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Ten Easy Keys to Pastoral Leadership of Missions

Updated: Nov 21, 2019

We are consistently asked about keys to pastoral leadership of missions in the church. Here are ten easy concepts to help you.

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Walk the talk.

It’s not enough to say that missions is an important priority for the church. The Pastor is a role model for all aspects of spiritual life and ministry. Therefore, the Pastor must model the priority of missions in his personal and family life. Do things to enhance your relationships with specific missionaries and field ministries with the intent that Unreached People Groups would get the Gospel and have healthy, biblical churches planted among them.

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Learn the lingo.

World missions ministry has its own sphere of culture, vocabulary, training, and special issues. The best way for a Pastor to stay on top of it is to either keep current yourself with the mass of information out there, or better (!), entrust a wise, discerning, informed missions-lover person to hand-feed you only the best and most important things.  Either way, make a plan to stay ahead of the curve for the sake of your leadership of your congregation in the area of missions. P.S. – don’t mistake “missional” language related to growing your church as equivalent to world missions concerns.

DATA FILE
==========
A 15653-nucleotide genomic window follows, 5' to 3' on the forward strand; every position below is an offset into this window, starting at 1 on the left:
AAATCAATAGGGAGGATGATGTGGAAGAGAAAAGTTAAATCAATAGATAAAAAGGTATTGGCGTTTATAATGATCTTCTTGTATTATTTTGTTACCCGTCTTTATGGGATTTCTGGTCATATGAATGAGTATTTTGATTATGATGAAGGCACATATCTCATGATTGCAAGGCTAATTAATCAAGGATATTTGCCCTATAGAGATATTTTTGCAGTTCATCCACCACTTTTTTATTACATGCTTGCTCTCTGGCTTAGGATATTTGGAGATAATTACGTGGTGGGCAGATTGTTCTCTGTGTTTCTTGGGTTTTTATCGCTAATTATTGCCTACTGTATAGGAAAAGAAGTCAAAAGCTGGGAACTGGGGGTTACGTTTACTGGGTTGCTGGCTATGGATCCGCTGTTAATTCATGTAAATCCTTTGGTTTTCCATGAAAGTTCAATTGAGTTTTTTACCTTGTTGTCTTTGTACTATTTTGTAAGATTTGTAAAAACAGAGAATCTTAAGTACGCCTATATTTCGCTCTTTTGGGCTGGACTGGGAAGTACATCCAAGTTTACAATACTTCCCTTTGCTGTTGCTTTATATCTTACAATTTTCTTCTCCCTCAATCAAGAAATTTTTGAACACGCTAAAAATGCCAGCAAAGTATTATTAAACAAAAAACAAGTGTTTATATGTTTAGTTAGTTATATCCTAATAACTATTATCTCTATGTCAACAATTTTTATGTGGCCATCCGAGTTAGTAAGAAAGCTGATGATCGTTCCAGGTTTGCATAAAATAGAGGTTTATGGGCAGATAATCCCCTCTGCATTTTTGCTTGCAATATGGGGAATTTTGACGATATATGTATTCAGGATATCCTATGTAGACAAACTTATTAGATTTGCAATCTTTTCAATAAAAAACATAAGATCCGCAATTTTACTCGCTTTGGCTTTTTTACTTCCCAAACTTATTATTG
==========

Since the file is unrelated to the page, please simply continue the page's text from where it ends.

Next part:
Pray like you mean it.

How fervently would you like your people to pray for you, your life, and your ministry? That’s exactly the informed, passionate fervency the Pastor should develop for your church’s world missions workers and ministry goals. We are actually dependent upon God for progress in the Great Commission; He has given us prayer as an instrumental means of accomplishing His purposes on earth. Take it seriously; believe it; do it.

Become a stake-holder.

Give to world missions: This means your personal time, treasure, and talent. If you want your people to “own” a love and concern for missionaries and reaching the world for Christ, you must become a stake-holder yourself. “If there’s fire in the pulpit, there will be fire in the pews,” applies to these very practical roles, as well. Figure out how to be personally involved financially and in stewardship to time and talent.

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Hold values over sentiment.

Too often church missions commitments are founded on a sentimental relationship to the Pastor (or another key influencer). Later, it’s discovered that the ministry or missionary in question has little to no alignment with the church’s doctrine, intentions, or strategic focus. It’s much harder to undo those mistakes than it is to be thoughtful, intentional, and principled in choosing who and what the church will support from the beginning. Talk to others, even get outside help; but, do what you can to identify and codify key values for missions for your unique church prior to making corporate commitments. Learn how to say, “No,” to sentimental appeals and tangential connections. You and your church will be thankful over the long haul.